eroups are widely considered to be credible, thorough, and impartial observers.
Local groups produced documentary evidence of their longstanding and strenuous
denunciations of Sendero Luminoso as the single largest violator of human ri^ts
in Peru, while simultaneously denouncing the many violations committed by members
of the Peruvian Government,
President Fujimori nonetheless repeatedlv accused some international and national
human n^ts groups of failing to condemn eoually the human ri^ts offenses
committed by the terrorists, thus serving the ends or terrorism. His repeated attacks
on human rights organizations were symptomatic of the diflicult working environment
these groups race in Peru. Local human rights oi^ganizations complain that
they are limited oy the military in their eflbrts to investigate human ri^ts abuses
in the emergency zones and that their requests to the Government for information
are usually ignored. Legitimate fears of attacks by Sendero also greatly limit the
ability of human ri^^ts monitors to investigate reported cases of abuse. In a case
that occurred prior to the capture of Guzman, Jose Kamirez Garcia, a human ri^ts
monitor and writer on political violence from Cuzco, was detained in August, accordins
to reliable reports, for photocopying a book about the Shining Path and for allege^^
having Senctero literature in nis home. He was tried and released.
Following the SeptenAer 12 arrest of Guzman, the Government and the media
Sublished uie identities of presumed Sendero leaders living abroad and inside Peru,
everal of those identiiiea were respected members of local self-help or human
rights organizations. Human ri^ts groups expressed concern that the Government
was trying to limit their effectiveness by tamng legitimate human rights activists
as Sendero supporters. For example, Carlos Chipoco, a respected human rights activist,
was included on a list compiled by security services of persons allegedly sympathetic
to Sendero. The Government provided no evidence against Chipoco, nor was
he charged with any crime.
Several foreign nongovernmental human rights oi^anizations sent representatives
to Peru during 1992 to investigate the human rights situation. The president of the
Inter-American Commission on Human Ri^ts (lAHRC) visited Peru in May and
Americas Wateh sent a delegation in July. The lAHRC president was denied access
to Lima's maximum security Canto Grande Prison, but met with Prime Minister
Oscar de la Puente. Several human rights groups and the ICRC were invited to participate
in seminars and to offer human rights instruction at military and police
Section 5. Discrimination Based on Race, Sex, Religion, Language, or Social Status
The Constitution grants women equality with men, and laws on marriage, divorce,
and property rights do not discriminate against women. Nevertheless, tra(htion impedes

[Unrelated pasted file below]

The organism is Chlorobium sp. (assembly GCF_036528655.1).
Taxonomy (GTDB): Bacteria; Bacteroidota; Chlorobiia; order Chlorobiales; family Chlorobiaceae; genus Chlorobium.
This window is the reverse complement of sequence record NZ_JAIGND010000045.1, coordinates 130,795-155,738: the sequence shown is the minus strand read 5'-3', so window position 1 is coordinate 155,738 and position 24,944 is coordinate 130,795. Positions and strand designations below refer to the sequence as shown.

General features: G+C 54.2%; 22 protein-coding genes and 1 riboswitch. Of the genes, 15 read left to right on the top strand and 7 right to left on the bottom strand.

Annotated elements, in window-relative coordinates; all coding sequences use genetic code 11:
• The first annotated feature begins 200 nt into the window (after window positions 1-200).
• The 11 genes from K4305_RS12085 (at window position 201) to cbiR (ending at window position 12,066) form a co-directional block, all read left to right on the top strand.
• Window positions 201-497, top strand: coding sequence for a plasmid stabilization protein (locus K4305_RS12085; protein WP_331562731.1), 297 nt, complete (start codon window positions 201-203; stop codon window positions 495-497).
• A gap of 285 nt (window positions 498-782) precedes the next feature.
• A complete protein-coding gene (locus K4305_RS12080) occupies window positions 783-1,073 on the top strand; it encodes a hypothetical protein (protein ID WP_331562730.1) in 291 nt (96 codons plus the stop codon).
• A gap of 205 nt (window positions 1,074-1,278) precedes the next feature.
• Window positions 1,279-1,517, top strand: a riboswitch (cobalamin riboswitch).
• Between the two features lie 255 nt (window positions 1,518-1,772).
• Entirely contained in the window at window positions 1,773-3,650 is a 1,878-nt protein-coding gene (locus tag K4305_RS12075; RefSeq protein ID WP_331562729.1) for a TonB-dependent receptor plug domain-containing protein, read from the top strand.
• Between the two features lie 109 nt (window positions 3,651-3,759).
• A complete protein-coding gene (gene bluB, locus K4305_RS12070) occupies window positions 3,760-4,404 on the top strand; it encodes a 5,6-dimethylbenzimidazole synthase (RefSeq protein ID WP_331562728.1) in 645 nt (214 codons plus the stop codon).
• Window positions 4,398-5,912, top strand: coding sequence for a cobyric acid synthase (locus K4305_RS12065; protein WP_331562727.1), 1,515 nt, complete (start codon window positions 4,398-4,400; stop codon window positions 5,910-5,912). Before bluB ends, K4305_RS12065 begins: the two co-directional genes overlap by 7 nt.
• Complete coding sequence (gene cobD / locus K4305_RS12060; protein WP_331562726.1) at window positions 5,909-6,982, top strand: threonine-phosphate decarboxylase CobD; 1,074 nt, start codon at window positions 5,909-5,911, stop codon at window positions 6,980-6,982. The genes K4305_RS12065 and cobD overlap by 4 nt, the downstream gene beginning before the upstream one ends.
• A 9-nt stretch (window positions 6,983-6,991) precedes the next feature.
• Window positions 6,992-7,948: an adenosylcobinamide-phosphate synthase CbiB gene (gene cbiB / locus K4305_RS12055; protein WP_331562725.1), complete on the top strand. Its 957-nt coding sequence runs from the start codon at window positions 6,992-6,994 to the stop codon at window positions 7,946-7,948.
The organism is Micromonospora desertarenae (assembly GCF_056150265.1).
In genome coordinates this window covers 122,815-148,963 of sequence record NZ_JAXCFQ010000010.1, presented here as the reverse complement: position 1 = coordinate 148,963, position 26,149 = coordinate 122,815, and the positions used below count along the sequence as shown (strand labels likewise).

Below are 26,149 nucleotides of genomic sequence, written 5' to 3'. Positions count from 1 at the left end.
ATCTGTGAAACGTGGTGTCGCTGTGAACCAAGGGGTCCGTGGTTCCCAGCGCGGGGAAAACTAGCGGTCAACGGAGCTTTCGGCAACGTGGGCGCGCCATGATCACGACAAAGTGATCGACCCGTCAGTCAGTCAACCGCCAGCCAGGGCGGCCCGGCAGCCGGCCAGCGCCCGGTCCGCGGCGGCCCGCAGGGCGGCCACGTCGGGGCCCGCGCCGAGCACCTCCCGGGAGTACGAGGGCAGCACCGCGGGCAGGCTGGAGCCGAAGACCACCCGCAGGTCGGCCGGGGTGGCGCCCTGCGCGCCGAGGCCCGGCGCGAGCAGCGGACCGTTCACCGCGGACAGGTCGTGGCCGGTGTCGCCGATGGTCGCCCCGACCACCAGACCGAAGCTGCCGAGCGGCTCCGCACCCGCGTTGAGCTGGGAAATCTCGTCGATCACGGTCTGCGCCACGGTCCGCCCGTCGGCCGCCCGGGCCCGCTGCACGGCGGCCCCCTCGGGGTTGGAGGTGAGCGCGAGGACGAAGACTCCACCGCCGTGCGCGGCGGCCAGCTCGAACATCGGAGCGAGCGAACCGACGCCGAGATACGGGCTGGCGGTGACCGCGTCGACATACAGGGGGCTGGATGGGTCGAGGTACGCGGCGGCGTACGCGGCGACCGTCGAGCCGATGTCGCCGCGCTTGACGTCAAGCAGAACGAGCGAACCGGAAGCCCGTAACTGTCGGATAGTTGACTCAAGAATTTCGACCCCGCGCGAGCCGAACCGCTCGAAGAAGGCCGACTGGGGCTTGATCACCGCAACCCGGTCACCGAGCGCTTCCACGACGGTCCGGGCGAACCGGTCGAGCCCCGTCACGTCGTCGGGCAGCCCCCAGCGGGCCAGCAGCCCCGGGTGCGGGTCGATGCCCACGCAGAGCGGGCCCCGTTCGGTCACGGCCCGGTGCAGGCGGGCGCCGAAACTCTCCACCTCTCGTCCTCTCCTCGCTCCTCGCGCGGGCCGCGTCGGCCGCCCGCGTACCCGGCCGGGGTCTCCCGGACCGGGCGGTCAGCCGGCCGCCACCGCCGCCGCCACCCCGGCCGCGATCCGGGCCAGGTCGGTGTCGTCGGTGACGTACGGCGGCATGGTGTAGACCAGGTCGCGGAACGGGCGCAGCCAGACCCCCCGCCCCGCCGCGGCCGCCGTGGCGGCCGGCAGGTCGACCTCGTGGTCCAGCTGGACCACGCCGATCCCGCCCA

access by women to leadership roles in major social and political institutions.
President Fujimori appointed Blanca Nelida Colan as Attorney Generfil and Maria
Herminia Drago Correa as National Comptroller, but has no women in his Cabinet.
Sexual violence, including spouse abuse, is a chronic problem. A special police center,
staffed by policewomen, operates in lima to provide Wal, medical, and psychiatric
assistance to abused spouses and children. Police in Lima receive numerous
formal complaints of rape daily, but estimate that less than 10 percent are reported.
Of the 2,800 rape cases tried in Lima in 1991, only 340 resulted in convictions. A
number of women's organizations and feminist groups are active in Peru.
Peru's large indigenous population and its small black population face pervasive
discrimination and social prejudice. Indigenous people, mostly speakers of Quechua,
Aymara, and other native languages, traditionally lack access to public services and
support. Peruvian public investment is focused largely on the coast, drawing impoverished
migrants to the cities, especially Lima. Recognizing this fact, the Government
announced plans to redirect the flow of resources and services to poor, largely
Indian, rural areas. Development efforts, however, have been impeded by the difficulty
and cost of providing services to remote areas and by the continued deliberate
disruption of tnese eflbrts by Sendero.
Section 6. Worker Rights
      a. The Right of Association
The Constituent Assembly elected on November 22
is to rewrite the 1979 Constitution. TTiat Constitution provided for freedom of association
and, with the exception of judiciary, police, military, and military
parastatals, the right to form trade unions without prior authorization. A labor
union may be suspended or dissolved under the 1979 Constitution only upon request
of the union or upon cancellation of its registration. Unions, industry-wide federations,
and confederations all freely afliliate with international labor organizations.
A comprehensive labor law was promulgated in 1992, which for the first time defines,
and inherently limits, the nature of a trade union. President Fujimori has declared
that the new law is necessary to establish a free and competitive labor market
which will increase investment and emplojmaent. The new law, as clarified by
implementing regulations, does not require prior government authorization to form
a union, but provides for a legal reo^nition process. It allows for multiple forms
of unions across company and professional lines, thus permitting miiltiple unions in
the same coorpany. The 1992 law enumerates the types of activity in which unions
mav engage. But pndiibits political activity, coercion, or illegal use of union funds,
ana imposes new record keeping and reporting obligations on unions. Candidates for
union office must be employed at least 1 year in the company. Private and public